Study: Privacy tools to limit ad tracking are clunky

Carnegie Mellon University researchers found 'serious usability flaws' in several popular privacy tools that lead people to misuse them

People who want to limit the behavioral advertising and tracking they are subjected to on the Web aren't well served by some popular privacy tools, according to a Carnegie Mellon University study.

Researchers concluded that the tools evaluated in the study, which included IE and Firefox components, were generally too complicated and confusing, leading people to misuse them.

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"We found serious usability flaws in all nine tools we examined," reads the 38-page report, released on Monday.

The nine tools fall into three main categories: tools that block access to advertising websites; tools that create cookies that indicate users want to opt out of behavioral advertising; and privacy tools built into web browsers.

The researchers enlisted 45 people to try out the tools. The participants weren't technical experts, nor were they knowledgeable about privacy tools, but did have an interest in this type of tools.

Each tool was tried out by five participants. Researchers observed how participants installed and configured the tools, and recorded the users' perceptions and opinions.

"None of the nine tools we tested empowered study participants to effectively control tracking and behavioral advertising according to their personal preferences," the researchers wrote.

Tools for creating opt-out cookies give users a laundry list of ad networks with little or no additional information for users to decide which ones to block.

As a result, users generally opted to block all ad network trackers instead of making informed decisions on a per-company basis, the researchers found.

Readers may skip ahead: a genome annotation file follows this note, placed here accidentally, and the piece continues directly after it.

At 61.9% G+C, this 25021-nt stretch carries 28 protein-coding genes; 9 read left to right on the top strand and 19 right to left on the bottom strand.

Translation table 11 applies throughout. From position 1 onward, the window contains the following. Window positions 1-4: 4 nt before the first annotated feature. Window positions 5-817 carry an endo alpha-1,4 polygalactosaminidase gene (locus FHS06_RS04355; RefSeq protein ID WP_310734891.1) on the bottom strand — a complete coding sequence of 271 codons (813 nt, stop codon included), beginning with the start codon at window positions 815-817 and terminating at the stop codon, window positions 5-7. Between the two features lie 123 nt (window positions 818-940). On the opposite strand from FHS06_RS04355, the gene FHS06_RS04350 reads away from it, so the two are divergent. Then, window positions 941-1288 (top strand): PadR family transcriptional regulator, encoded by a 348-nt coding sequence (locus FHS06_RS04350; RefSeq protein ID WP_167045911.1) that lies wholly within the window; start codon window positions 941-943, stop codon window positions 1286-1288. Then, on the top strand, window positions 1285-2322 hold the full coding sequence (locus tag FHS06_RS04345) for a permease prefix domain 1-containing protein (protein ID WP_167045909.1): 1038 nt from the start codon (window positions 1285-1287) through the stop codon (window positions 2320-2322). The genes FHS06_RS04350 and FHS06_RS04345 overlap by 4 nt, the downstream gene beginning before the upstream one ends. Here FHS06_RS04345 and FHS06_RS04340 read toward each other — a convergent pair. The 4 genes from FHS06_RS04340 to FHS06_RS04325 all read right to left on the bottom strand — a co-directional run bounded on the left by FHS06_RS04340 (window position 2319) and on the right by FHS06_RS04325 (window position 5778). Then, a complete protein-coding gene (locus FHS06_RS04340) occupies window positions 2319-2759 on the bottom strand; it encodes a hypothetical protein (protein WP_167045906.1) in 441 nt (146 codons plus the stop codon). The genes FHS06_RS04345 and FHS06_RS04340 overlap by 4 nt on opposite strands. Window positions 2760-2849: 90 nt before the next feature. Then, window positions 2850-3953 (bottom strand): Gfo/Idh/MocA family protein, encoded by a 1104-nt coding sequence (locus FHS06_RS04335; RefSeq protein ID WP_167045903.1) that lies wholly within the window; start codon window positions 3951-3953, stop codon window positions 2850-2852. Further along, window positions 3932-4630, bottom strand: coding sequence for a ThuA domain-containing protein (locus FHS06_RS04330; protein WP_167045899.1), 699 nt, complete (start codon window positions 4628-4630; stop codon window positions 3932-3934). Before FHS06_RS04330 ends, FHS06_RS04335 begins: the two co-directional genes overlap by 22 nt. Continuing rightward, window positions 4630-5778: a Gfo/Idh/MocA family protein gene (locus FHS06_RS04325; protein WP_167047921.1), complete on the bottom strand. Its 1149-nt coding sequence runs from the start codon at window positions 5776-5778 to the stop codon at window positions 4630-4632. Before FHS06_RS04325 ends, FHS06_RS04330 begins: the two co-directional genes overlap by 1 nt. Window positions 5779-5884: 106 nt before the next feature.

Another problem: the default settings for most tools were "inappropriate" because they come out-of-the-box with most protections turned off, putting the onus on users to activate and configure them.

A related issue is that the tools do a poor job of explaining to users how they work and how they should be configured, presenting information in terms that were either too simplistic or too technical.

And once configured, the tools didn't clearly communicate to users what they were doing, particularly when they blocked specific content and functionality in websites users were visiting.

The design of the user interfaces also contributed to the users' confusion and inability to properly use the tools, according to the study.

"Our results suggest that the current approach for advertising industry self-regulation through opt-out mechanisms is fundamentally flawed," the researchers wrote.

The tools evaluated by the study are DAA Consumer Choice from the Digital Advertising Alliance; Global Opt-Out and Ghostery 2.5.3, both from Evidon; Privacy Choice's PrivacyMark; TACO 4.0 from Abine; Adblock Plus 1.3.9; Mozilla Firefox 5's privacy panel; and Microsoft IE9's privacy controls and Tracking Protection mechanism.